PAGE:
Couple of days ago one of my friend sent me a malicious binary. The binary was using an interesting technique for self decryption and execution. The technique itself is not new and not widely known because of its dependency on the operating system but it was interesting to see how it was executing its payload.

When I passed the exe to ExeScan, I got the following information.

As you can see in the image, ExeScan reports that the binary is armadillo packed but I am not sure because I have not seen such type of stuff in armadillo packer or maybe I am missing some versions of armadillo. Any way lets proceed to analysis.

When I opened the binary in IDA, I saw that there are only two functions and just four or five API calls. You can see the same in the picture below.


Both functions are relatively small and one of the functions is using a loop in which it is calling maths sin function. So it is a clear indication that at some point binary will execute its payload through sin function. The loop is very big and manually it will take hours to reach the execution point. I kept the tracing for 1 hour and didn’t get anything. So it is sure that there is some magic value for the sin function that will lead us to payload execution. I hooked the sin function to get the magic parameter, let the binary run and note down the last argument to sin function and exactly that argument will be our magic value because after that execution goes somewhere else instead of returning to the big loop.

Hooking Code:

Now we know the magic value (7FF0059A) but we don’t know how it is executing its payload. If we pass the magic value to the sin function and follow the execution inside the sin function then at some point we will see the following code.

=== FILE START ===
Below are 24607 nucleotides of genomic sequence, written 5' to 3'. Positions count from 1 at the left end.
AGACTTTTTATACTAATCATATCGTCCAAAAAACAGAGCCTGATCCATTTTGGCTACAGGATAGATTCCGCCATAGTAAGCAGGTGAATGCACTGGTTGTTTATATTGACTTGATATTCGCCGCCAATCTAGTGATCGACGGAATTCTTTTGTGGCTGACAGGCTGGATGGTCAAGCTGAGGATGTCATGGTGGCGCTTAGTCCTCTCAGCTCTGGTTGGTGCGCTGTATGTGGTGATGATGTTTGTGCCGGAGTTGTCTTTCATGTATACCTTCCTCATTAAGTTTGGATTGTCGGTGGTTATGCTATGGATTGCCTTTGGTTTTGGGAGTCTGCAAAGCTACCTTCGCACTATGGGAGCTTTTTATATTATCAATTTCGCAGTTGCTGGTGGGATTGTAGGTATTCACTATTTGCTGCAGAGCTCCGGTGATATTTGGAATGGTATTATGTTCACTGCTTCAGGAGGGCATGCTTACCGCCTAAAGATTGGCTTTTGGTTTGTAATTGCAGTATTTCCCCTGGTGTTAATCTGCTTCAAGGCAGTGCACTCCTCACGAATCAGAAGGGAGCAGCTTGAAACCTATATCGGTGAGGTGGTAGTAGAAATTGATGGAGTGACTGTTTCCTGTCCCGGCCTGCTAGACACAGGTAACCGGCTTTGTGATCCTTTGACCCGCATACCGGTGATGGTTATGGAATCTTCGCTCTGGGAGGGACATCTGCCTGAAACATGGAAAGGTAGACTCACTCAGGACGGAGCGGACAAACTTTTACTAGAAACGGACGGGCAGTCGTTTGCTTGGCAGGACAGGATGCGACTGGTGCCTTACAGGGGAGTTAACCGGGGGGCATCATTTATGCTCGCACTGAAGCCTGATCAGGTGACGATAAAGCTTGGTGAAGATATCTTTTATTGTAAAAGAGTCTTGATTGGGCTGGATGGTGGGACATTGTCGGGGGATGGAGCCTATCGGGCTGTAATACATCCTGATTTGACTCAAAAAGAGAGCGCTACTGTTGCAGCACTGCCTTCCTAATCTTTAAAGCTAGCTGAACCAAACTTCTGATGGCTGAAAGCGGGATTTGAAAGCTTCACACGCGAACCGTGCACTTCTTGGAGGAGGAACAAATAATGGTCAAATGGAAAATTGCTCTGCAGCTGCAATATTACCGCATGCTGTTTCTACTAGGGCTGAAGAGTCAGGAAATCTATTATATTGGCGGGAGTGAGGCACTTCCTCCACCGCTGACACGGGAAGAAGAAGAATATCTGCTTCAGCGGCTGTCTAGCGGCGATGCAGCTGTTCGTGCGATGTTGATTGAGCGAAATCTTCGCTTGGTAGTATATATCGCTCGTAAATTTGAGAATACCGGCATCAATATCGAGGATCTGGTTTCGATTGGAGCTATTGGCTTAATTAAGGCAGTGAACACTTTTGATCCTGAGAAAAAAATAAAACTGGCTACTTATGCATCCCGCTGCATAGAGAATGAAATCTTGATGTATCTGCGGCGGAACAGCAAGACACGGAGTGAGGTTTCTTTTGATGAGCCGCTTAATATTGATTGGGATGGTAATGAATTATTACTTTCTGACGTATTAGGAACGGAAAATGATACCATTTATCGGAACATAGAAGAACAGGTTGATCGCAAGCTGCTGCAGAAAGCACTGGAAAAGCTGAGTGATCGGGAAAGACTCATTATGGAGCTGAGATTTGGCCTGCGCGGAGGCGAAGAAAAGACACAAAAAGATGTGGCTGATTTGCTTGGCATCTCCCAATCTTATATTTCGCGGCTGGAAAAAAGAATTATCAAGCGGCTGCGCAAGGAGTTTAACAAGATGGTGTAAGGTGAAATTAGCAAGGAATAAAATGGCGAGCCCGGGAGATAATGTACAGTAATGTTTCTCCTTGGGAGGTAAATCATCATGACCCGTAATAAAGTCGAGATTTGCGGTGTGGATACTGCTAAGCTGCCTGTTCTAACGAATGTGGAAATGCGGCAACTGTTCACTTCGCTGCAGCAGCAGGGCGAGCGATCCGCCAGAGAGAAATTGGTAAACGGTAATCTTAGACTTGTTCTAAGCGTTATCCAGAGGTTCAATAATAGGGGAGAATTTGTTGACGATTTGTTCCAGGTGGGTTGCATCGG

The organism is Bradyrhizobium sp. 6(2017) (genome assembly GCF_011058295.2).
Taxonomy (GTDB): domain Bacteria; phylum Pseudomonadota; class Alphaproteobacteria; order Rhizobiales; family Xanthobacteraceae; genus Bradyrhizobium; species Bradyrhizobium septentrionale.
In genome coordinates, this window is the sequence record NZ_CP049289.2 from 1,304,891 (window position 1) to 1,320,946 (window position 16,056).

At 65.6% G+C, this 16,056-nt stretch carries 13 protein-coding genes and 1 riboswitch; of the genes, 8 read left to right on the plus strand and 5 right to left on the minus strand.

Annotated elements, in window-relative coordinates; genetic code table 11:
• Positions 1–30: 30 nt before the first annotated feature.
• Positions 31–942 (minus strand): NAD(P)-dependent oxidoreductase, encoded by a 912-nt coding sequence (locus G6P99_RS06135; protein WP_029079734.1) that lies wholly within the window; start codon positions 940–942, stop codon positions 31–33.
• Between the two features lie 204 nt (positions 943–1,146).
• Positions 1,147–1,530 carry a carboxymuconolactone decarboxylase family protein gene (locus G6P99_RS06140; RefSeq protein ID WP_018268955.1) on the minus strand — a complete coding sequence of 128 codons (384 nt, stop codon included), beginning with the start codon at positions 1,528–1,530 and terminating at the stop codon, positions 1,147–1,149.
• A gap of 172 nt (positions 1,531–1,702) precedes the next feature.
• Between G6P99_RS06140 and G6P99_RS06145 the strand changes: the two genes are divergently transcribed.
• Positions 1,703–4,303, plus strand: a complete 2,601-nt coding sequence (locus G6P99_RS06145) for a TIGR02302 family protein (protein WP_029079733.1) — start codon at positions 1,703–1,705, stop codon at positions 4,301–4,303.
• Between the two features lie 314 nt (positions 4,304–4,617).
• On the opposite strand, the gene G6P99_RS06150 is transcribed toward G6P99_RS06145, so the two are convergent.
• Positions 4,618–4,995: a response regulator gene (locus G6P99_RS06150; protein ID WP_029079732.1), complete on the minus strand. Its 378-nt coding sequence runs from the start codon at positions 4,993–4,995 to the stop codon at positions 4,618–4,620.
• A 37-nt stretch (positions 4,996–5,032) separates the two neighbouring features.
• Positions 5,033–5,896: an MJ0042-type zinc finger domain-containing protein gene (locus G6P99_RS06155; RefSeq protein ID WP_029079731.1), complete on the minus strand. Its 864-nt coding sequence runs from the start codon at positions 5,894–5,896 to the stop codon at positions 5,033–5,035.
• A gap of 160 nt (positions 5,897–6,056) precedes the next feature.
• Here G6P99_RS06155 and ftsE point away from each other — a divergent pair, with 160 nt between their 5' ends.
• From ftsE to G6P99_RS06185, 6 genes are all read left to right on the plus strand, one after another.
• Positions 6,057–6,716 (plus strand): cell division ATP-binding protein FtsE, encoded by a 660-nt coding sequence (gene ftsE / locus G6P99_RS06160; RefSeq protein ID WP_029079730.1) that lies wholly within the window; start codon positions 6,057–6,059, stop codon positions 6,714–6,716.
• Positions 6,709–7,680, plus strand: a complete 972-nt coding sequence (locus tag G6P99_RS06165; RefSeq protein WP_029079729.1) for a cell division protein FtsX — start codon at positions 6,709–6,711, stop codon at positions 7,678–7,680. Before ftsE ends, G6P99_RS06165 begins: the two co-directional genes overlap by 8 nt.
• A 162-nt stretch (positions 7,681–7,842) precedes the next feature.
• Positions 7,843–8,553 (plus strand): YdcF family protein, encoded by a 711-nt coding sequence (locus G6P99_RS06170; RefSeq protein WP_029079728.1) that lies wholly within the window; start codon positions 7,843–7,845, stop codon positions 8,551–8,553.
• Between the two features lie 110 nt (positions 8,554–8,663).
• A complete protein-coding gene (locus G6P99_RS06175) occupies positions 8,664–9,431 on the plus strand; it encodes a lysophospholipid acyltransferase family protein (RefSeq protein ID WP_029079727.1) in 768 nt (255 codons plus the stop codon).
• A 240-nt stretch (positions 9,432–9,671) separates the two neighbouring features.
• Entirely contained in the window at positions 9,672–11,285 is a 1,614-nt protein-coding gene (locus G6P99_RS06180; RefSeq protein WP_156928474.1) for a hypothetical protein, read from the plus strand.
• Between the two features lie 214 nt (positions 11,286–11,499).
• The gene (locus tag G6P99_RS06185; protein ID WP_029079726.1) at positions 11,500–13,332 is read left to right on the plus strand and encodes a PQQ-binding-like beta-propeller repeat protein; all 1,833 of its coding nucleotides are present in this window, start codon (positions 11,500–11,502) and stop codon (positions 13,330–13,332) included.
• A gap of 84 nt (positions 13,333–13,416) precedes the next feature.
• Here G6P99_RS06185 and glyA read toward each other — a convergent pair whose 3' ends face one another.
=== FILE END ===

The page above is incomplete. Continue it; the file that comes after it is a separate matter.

77C550D5                     56                      PUSH ESI
77C550D6                     E8 D585FFFF             CALL msvcrt.77C4D6B0 
77C550DB                     85C0                    TEST EAX,EAX
77C550DD                     59                      POP ECX
77C550DE                     75 08                   JNZ SHORT msvcrt.77C550E8
77C4D6B0                     8BFF                    MOV EDI,EDI        ; sample.004021D0
77C4D6B2                     55                      PUSH EBP
77C4D6B3                     8BEC                    MOV EBP,ESP
77C4D6B5                     A1 DC23C677             MOV EAX,DWORD PTR DS:[77C623DC]    
77C4D6BA                     85C0                    TEST EAX,EAX
77C4D6BC                     74 03                   JE SHORT msvcrt.77C4D6C1
77C4D6BE                     5D                      POP EBP
77C4D6BF                   - FFE0                    JMP EAX             
77C4D6C1                     33C0                    XOR EAX,EAX
77C4D6C3                     5D                      POP EBP
77C4D6C4                     C3                      RETN

From the above code we see the following important information:

77C550D6                     E8 D585FFFF                   CALL msvcrt.77C4D6B0

Inside function (77C4D6B0) we see an interesting instruction

77C4D6B5                     A1 DC23C677                   MOV EAX,DWORD PTR DS:[77C623DC]

77C623DC is a static pointer and the instruction is moving value at the pointer into EAX register and after few instructions we see the following instruction.

77C4D6BF                   - FFE0                          JMP EAX

So it means before coming to this function our binary is also setting the static pointer (77C623DC) with its desired address then above instruction transfer the execution to that address.

If we look into the main function of the binary, we see the following instructions:

0040169E                  .  68 80174000                 PUSH sample.00401780
004016A3                  .  FF15 EC204000               CALL DWORD PTR DS:[<&msvcrt.__setusermatherr>

So actually “setusermatherr” function is capable of setting the static pointer (77C623DC) with the desired value. we can see the same in picture below.

In the case of our binary it will set the value at static pointer with 00401780 address.(argument to setusermatherr).

After that normal malware stuff starts which I am not interested in :).